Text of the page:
I have used McClinton’s toilet soaps for some time now, and a very dainty present would be a box of those pure and exquisite soaps. It is something to know, when applying soap to ones face that one is not using the fat of diseased cattle. A large number of our readers, members of the Brotherhood especially, will be glad to know where they may obtain bloodless and nourishing foods. Let me draw your attention to Hugh Mapleton’s list. The fruit cakes are excellent, and these, with Wallaceite bread (which is made from Artox flour only), make a very substantial meal. Before buying cakes, biscuits, &c., for the Christmas table, let me advise our readers to send 1/6 to the P.R. Bakery for their parcel of samples. On the surface it may appear a more expensive bread than the ordinary baker’s loaf, but this is not so, if we consider how much more nourishing it is, and how much less may be partaken of with much more satisfactory results.

We have received some samples of nuts, and a cake of Cream o’ Nuts from Messrs. Geo. Savage and Sons (see advt.) The latter is a great addition to our foods. One great advantage in ordering from this Firm is, they send all orders over 5/- carriage paid to your door, in any part of the kingdom. We wish them every success, and heartily recommend their goods. Send for their useful and original price list which is really a dainty and useful cookery book.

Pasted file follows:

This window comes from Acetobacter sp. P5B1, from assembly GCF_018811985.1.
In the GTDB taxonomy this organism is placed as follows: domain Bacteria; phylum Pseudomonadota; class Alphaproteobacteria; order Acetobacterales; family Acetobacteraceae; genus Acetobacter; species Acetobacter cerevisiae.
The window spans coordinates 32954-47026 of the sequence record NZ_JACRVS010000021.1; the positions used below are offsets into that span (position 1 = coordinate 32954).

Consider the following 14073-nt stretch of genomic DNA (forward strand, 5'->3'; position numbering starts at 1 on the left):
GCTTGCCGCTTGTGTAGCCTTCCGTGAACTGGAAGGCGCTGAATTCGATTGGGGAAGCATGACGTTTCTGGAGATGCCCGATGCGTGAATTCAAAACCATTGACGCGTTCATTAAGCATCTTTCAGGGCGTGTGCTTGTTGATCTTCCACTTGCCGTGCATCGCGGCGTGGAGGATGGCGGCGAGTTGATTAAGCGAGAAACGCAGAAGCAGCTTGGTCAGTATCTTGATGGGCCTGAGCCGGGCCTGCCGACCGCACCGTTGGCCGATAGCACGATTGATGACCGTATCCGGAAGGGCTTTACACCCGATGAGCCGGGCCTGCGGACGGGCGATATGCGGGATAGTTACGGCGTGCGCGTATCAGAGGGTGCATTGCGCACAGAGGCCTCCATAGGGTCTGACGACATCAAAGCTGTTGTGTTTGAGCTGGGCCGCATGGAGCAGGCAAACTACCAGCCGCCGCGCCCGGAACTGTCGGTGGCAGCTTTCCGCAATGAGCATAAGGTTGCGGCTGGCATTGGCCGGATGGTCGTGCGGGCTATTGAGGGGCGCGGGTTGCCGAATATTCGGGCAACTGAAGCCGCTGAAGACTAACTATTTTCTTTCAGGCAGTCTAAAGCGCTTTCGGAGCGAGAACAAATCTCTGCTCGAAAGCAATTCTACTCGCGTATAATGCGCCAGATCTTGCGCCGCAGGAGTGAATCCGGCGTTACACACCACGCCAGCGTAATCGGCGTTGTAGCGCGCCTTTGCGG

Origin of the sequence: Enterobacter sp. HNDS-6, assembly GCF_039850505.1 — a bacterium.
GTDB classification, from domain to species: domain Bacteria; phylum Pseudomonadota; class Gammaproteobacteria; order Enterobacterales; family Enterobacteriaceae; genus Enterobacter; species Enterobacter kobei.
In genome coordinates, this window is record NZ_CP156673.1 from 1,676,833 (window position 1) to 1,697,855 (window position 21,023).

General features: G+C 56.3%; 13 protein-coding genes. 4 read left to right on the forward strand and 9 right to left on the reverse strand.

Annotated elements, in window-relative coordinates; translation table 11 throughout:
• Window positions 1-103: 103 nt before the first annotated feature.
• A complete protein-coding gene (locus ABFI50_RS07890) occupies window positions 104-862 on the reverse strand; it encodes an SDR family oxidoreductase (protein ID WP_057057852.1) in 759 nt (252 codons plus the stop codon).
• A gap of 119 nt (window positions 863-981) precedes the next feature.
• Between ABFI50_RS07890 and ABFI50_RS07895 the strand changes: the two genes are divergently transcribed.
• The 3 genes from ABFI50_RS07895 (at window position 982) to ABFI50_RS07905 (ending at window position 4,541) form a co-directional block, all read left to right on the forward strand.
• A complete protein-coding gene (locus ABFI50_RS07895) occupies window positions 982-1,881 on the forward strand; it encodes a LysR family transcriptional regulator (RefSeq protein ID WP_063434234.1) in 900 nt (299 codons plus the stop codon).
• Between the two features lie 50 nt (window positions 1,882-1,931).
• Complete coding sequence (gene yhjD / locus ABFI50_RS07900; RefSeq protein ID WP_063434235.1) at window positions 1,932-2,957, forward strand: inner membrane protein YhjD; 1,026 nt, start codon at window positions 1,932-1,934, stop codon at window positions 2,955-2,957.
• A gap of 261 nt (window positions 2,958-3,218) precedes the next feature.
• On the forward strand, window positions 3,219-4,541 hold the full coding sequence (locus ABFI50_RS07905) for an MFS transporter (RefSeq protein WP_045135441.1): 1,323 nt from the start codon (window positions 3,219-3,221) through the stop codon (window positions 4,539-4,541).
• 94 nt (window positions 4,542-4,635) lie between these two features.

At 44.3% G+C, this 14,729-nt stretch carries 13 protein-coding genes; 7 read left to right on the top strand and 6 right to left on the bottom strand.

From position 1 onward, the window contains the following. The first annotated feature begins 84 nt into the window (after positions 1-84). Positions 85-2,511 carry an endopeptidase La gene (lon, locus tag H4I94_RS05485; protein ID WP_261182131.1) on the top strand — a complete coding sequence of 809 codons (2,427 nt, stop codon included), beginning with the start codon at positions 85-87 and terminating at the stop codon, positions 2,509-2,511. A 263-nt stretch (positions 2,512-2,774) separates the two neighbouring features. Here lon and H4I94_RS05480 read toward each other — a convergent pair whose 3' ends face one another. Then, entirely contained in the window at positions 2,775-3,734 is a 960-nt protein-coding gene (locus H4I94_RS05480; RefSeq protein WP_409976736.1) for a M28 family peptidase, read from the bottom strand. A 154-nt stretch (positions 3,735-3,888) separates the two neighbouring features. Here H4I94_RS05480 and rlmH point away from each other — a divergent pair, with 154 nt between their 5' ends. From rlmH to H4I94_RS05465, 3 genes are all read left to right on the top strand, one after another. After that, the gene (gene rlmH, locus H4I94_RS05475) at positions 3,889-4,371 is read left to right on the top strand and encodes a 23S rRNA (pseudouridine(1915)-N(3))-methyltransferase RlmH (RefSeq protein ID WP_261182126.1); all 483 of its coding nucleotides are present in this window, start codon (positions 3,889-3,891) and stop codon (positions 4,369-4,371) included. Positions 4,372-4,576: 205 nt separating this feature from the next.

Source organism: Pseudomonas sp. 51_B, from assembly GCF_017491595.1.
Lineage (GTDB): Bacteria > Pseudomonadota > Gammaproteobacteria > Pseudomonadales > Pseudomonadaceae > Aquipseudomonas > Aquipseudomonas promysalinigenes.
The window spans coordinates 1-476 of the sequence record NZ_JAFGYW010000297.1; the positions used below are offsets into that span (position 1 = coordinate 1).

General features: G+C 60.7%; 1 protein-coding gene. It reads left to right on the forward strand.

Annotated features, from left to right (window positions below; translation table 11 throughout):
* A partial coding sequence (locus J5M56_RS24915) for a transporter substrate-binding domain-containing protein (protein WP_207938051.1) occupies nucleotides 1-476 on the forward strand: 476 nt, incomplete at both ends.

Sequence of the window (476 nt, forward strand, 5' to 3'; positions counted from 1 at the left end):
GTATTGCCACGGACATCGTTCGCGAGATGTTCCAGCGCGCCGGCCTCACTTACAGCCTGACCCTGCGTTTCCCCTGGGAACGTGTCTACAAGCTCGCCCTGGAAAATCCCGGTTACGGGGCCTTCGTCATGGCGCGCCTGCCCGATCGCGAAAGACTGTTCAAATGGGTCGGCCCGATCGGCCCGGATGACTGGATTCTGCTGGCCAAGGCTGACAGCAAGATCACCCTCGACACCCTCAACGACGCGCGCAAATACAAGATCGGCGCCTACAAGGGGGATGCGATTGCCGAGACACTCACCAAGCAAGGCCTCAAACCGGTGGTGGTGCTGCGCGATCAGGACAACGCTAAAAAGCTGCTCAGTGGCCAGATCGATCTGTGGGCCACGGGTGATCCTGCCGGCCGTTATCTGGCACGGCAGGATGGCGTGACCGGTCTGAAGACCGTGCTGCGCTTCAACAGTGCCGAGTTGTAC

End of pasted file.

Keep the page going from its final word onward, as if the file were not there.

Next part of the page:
Many of our correspondents and friends have tried the Universal Digestive Tea, and all are very pleased with it, for while being equal in every way to the very best teas, it will not affect the most delicate nerves.

Plasmon is now a household word and it seems almost superfluous to mention it. We would say, however, if you are not using it, try it at once.

We are constantly being asked by friends and readers of "The Light of Reason," "What shall we use instead of lard for cooking purposes?" We strongly recommend Albene as a pure and wholesome cooking butter, it keeps for any length of time. Send three stamps for a sample tin.

We can also highly recommend "Nutter." It is manufactured by Hugh Mapleton. A 28lb. tin of this excellent cooking butter will be delivered carriage paid to any address on receipt of 13/6. The smallest household need not hesitate at having it in the quantity named, as it keeps good for any length of time. Liverpool readers will find Chapman’s specialties well worth a trial. We speak from experience, for we have found them excellent.

I know of no whole-meal flour to equal Artox. It is so fine and of such excellent quality. We would advise those who have not yet tried it to send for a sample bag or order it from your grocer. We are pleased with Artox food (see advt.) and feel sure that those who try it will appreciate it. It must be invaluable in the sick room. Should any of our Readers require any help in adopting the diet from which the flesh of animals is excluded, we shall be delighted to correspond with them, and answer any questions, giving them the benefit of our nearly nine years experience. We would like to assure the public that all the goods advertised in our journal are pure and reliable. Please do not forget to mention "The Light of Reason” when sending for samples, or ordering goods.

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Lily L. Allen

  • Born on December 30th, 1867 at Burrishoole, Eire
  • Wife of author James Allen
  • Wrote many books of her own